| HOME | ARCHIVES | FORECASTS | IMAGERY | ABOUT NHC | RECONNAISSANCE |

Eastern Pacific Tropical Weather Discussion (Text)



000
AXPZ20 KNHC 010945
TWDEP 

TROPICAL WEATHER DISCUSSION                                      
NWS NATIONAL HURRICANE CENTER MIAMI FL                         
1005 UTC SAT AUG 01 2015

TROPICAL WEATHER DISCUSSION FOR THE EASTERN PACIFIC OCEAN FROM  
THE EQUATOR TO 32N...EAST OF 140W. THE FOLLOWING INFORMATION IS 
BASED ON SATELLITE IMAGERY...WEATHER OBSERVATIONS...RADAR...AND 
METEOROLOGICAL ANALYSIS.

BASED ON 0600 UTC SURFACE ANALYSIS AND SATELLITE IMAGERY THROUGH 
0945 UTC. 

...SPECIAL FEATURES...                                           

AT 0900 UTC AUG 01...THE CENTER OF HURRICANE GUILLERMO WAS NEAR 
13.4N 137.4W OR ABOUT 1250 MI ESE OF HILO HAWAII. GUILLERMO WAS 
MOVING W-NW OR 285 DEG AT 14 KT AND IS FORECAST TO SLOW ITS 
FORWARD MOTION TONIGHT. THE MINIMUM CENTRAL PRESSURE WAS 
ESTIMATED AT 970 MB. MAXIMUM SUSTAINED ARE 90 KT WITH GUSTS TO 
110 KT. DRY AIR HAS ENTRAINED INTO THE W SEMICIRCLE AND 
GUILLERMO HAS BECOME LESS ORGANIZED OVER THE PAST FEW HOURS. 
NUMEROUS STRONG CONVECTION IS CURRENTLY OBSERVED WITHIN 90 NM OF 
CENTER SURROUNDED BY SCATTERED MODERATE TO STRONG CONVECTION 
WHICH IS NOTED ELSEWHERE WITHIN 150 NM EITHER SIDE OF A LINE 
FROM 14N132W TO 13N140W. GUILLERMO WILL CONTINUE TO EXPERIENCE 
SOMEWHAT FAVORABLE ATMOSPHERIC AND OCEANIC ENVIRONMENT TODAY... 
THEREAFTER SEA SURFACE TEMPERATURES WILL BE COOLER. GUILLERMO IS 
FORECAST TO CHANGE LITTLE TODAY THEN A BEGIN TO WEAKEN. REFER TO  
THE LATEST NHC FORECAST/ADVISORY UNDER AWIPS/WMO HEADER 
MIATCMEP4/WTPZ24 KNHC FOR ADDITIONAL DETAILS.  

...TROPICAL WAVES...

TWO TROPICAL WAVE S HAVE MERGE INTO A SINGLE WAVE ANALYZED FROM  
06-16N ALONG 107W. ISOLATED MODERATE AND STRONG CONVECTION IS 
NOTED WITHIN 120 NM OF WAVE AXIS. A SURFACE LOW IS 
EXPECTED TO DEVELOP ALONG THE WAVE NEAR 10N LATE SUN AND 
CONTINUE W WHILE THE WAVE LOSES IDENTITY.

...INTERTROPICAL CONVERGENCE ZONE/MONSOON TROUGH...            

A MONSOON TROUGH EXTENDS SW OFF THE PACIFIC COAST OF COLOMBIA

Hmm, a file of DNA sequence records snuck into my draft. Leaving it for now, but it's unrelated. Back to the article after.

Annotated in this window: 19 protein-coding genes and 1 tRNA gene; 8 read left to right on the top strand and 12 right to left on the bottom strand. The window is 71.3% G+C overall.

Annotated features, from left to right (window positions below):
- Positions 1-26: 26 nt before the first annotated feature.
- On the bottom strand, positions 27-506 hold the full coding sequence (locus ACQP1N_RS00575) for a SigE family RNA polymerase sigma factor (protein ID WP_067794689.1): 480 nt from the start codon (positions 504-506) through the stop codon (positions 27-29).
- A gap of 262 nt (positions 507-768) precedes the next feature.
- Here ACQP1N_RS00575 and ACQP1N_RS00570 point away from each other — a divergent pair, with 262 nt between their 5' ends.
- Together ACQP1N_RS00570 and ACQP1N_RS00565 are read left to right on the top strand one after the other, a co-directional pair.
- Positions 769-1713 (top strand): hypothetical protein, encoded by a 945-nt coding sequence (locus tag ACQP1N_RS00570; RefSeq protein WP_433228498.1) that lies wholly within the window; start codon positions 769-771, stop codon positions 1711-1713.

07N78W TO 07N80W THEN TURNS NW TO 09N98W WHERE SCATTEROMETER 
WINDS INDICATE A TRANSITION TO AN ITCZ WHICH CONTINUES NW TO 
10N102W...THEN TURN SW TO 07N132W WHERE IT LOSES IDENTITY. 
EXCEPT AS PREVIOUSLY DESCRIBED NEAR GUILLERMO AND THE TROPICAL  
WAVE...SCATTERED MODERATE ISOLATED STRONG CONVECTION IS NOTED TO 
THE N OF 02N E OF 81W. SIMILAR CONVECTION IS OBSERVED WITHIN 120 
NM EITHER SIDE OF A LINE FROM 06N90W TO 11N100W AND A LINE FROM 
06N110W TO 11N115W. 

.SCATTERED MODERATE ISOLATED STRONG CONVECTION IS ALSO OBSERVED  
WITHIN 90 NM OF THE PACIFIC COAST OF MEXICO FROM 16-27N.

...DISCUSSION...

A 1018 MB SURFACE HIGH IS MEANDERING NEAR 28N127W WITH A RIDGE 
EXTENDING SE TO NEAR 18N112W. ALTHOUGH THE GFS GUIDANCE HAS 
BACKED OFF A LITTLE ON THE NW FLOW INCREASING TO 15-20 KT WITHIN 
150 NM OF THE PACIFIC COAST OF THE BAJA CALIFORNIA PENINSULA 
LATER TODAY...THE EUROPEAN GUIDANCE STILLS SUGGESTS 20 KT 
CONDITIONS. ASSOCIATED SEAS OF 4-7 FT EARLY TODAY ARE EXPECTED 
TO GRADUALLY BUILD TO 5-8 FT BY THIS EVENING AND CONTINUE 
THROUGH EARLY NEXT WEEK.

CROSS-EQUATORIAL SWELL WITH COMBINED SEAS OF 7-8 FT WILL 
CONTINUE TO PROPAGATE N ACROSS THE TROPICS S OF 12N BETWEEN 95-
130W TODAY AND SUN...THEN BEGIN TO SUBSIDE. 

GULF OF PAPAGAYO...EXPECT MAXIMUM DRAINAGE OF ONLY 15-20 KT AT 
SUNRISE TODAY AND THEN AGAIN ON SUN NIGHT RESULTING IN AN AREA 
OF 7-8 FT SEAS PROPAGATING W-SW AND MIXING WITH THE LONG PERIOD 
CROSS EQUATORIAL SWELL. GUIDANCE IS SUGGESTING THAT THE DRAINAGE 
WILL INCREASE TO 20-25 KT ON MON NIGHT. 

GULF OF TEHUANTEPEC...EXPECT 15-20 KT DRAINAGE WITH SEAS OF 5-8  
FT ON TUE NIGHT INTO WED.  

$$
NELSON

Standard version of this page

Alternate Formats
About Alternates - E-Mail Advisories - RSS Feeds

Cyclone Forecasts
Latest Advisory - Past Advisories - About Advisories

Marine Forecasts
Latest Products - About Marine Products

Tools & Data
Satellite Imagery - US Weather Radar - Aircraft Recon - Local Data Archive - Forecast Verification - Deadliest/Costliest/Most Intense

Learn About Hurricanes
Storm Names Wind Scale - Prepare - Climatology - NHC Glossary - NHC Acronyms - Frequently Asked Questions - AOML Hurricane-Research Division

About Us
About NHC - Mission/Vision - Other NCEP Centers - NHC Staff - Visitor Information - NHC Library

Contact Us


NOAA/ National Weather Service
National Centers for Environmental Prediction
National Hurricane Center
11691 SW 17th Street
Miami, Florida, 33165-2149 USA
nhcwebmaster@noaa.gov
Disclaimer
Privacy Policy
Credits
About Us
Glossary
Career Opportunities
Page last modified: Saturday, 01-Aug-2015 09:45:33 UTC